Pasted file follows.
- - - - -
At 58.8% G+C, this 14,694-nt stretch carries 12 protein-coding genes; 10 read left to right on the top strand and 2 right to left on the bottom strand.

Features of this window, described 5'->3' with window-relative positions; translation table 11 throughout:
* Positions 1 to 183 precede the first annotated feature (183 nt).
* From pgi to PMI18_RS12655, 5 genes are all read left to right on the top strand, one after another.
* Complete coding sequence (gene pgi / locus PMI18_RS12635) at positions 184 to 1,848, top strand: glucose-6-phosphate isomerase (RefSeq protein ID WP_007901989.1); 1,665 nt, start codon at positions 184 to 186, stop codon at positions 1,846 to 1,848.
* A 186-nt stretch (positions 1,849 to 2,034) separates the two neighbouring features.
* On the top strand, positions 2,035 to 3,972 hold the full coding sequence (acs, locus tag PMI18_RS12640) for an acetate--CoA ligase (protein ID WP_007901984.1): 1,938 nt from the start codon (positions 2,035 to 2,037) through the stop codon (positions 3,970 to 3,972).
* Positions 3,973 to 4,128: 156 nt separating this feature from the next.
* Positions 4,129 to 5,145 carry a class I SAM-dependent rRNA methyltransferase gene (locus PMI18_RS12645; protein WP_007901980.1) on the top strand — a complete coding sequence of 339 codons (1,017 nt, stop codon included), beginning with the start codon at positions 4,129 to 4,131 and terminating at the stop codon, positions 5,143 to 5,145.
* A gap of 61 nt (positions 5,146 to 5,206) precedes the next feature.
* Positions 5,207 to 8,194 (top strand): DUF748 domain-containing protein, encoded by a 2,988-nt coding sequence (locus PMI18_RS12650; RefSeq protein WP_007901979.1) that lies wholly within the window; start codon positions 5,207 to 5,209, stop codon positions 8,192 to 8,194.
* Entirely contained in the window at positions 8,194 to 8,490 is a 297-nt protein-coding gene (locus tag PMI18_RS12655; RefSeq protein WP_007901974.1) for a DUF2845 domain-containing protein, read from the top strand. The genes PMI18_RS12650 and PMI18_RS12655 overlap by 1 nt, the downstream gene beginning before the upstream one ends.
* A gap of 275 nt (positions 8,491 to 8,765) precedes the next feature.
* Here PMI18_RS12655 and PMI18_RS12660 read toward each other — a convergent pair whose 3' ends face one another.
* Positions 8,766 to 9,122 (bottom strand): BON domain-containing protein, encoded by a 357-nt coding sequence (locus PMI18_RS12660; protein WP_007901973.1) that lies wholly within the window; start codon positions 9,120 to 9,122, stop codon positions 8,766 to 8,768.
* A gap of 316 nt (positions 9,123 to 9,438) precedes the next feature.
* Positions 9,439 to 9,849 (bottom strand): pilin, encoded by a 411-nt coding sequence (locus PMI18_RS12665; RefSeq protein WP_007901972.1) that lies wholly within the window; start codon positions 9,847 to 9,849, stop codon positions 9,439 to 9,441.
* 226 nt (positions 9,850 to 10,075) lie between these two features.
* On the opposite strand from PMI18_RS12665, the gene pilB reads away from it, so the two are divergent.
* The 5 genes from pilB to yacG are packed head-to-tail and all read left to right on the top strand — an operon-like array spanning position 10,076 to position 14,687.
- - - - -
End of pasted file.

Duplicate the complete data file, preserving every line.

At 58.8% G+C, this 14,694-nt stretch carries 12 protein-coding genes; 10 read left to right on the top strand and 2 right to left on the bottom strand.

Features of this window, described 5'->3' with window-relative positions; translation table 11 throughout:
* Positions 1 to 183 precede the first annotated feature (183 nt).
* From pgi to PMI18_RS12655, 5 genes are all read left to right on the top strand, one after another.
* Complete coding sequence (gene pgi / locus PMI18_RS12635) at positions 184 to 1,848, top strand: glucose-6-phosphate isomerase (RefSeq protein ID WP_007901989.1); 1,665 nt, start codon at positions 184 to 186, stop codon at positions 1,846 to 1,848.
* A 186-nt stretch (positions 1,849 to 2,034) separates the two neighbouring features.
* On the top strand, positions 2,035 to 3,972 hold the full coding sequence (acs, locus tag PMI18_RS12640) for an acetate--CoA ligase (protein ID WP_007901984.1): 1,938 nt from the start codon (positions 2,035 to 2,037) through the stop codon (positions 3,970 to 3,972).
* Positions 3,973 to 4,128: 156 nt separating this feature from the next.
* Positions 4,129 to 5,145 carry a class I SAM-dependent rRNA methyltransferase gene (locus PMI18_RS12645; protein WP_007901980.1) on the top strand — a complete coding sequence of 339 codons (1,017 nt, stop codon included), beginning with the start codon at positions 4,129 to 4,131 and terminating at the stop codon, positions 5,143 to 5,145.
* A gap of 61 nt (positions 5,146 to 5,206) precedes the next feature.
* Positions 5,207 to 8,194 (top strand): DUF748 domain-containing protein, encoded by a 2,988-nt coding sequence (locus PMI18_RS12650; RefSeq protein WP_007901979.1) that lies wholly within the window; start codon positions 5,207 to 5,209, stop codon positions 8,192 to 8,194.
* Entirely contained in the window at positions 8,194 to 8,490 is a 297-nt protein-coding gene (locus tag PMI18_RS12655; RefSeq protein WP_007901974.1) for a DUF2845 domain-containing protein, read from the top strand. The genes PMI18_RS12650 and PMI18_RS12655 overlap by 1 nt, the downstream gene beginning before the upstream one ends.
* A gap of 275 nt (positions 8,491 to 8,765) precedes the next feature.
* Here PMI18_RS12655 and PMI18_RS12660 read toward each other — a convergent pair whose 3' ends face one another.
* Positions 8,766 to 9,122 (bottom strand): BON domain-containing protein, encoded by a 357-nt coding sequence (locus PMI18_RS12660; protein WP_007901973.1) that lies wholly within the window; start codon positions 9,120 to 9,122, stop codon positions 8,766 to 8,768.
* A gap of 316 nt (positions 9,123 to 9,438) precedes the next feature.
* Positions 9,439 to 9,849 (bottom strand): pilin, encoded by a 411-nt coding sequence (locus PMI18_RS12665; RefSeq protein WP_007901972.1) that lies wholly within the window; start codon positions 9,847 to 9,849, stop codon positions 9,439 to 9,441.
* 226 nt (positions 9,850 to 10,075) lie between these two features.
* On the opposite strand from PMI18_RS12665, the gene pilB reads away from it, so the two are divergent.
* The 5 genes from pilB to yacG are packed head-to-tail and all read left to right on the top strand — an operon-like array spanning position 10,076 to position 14,687.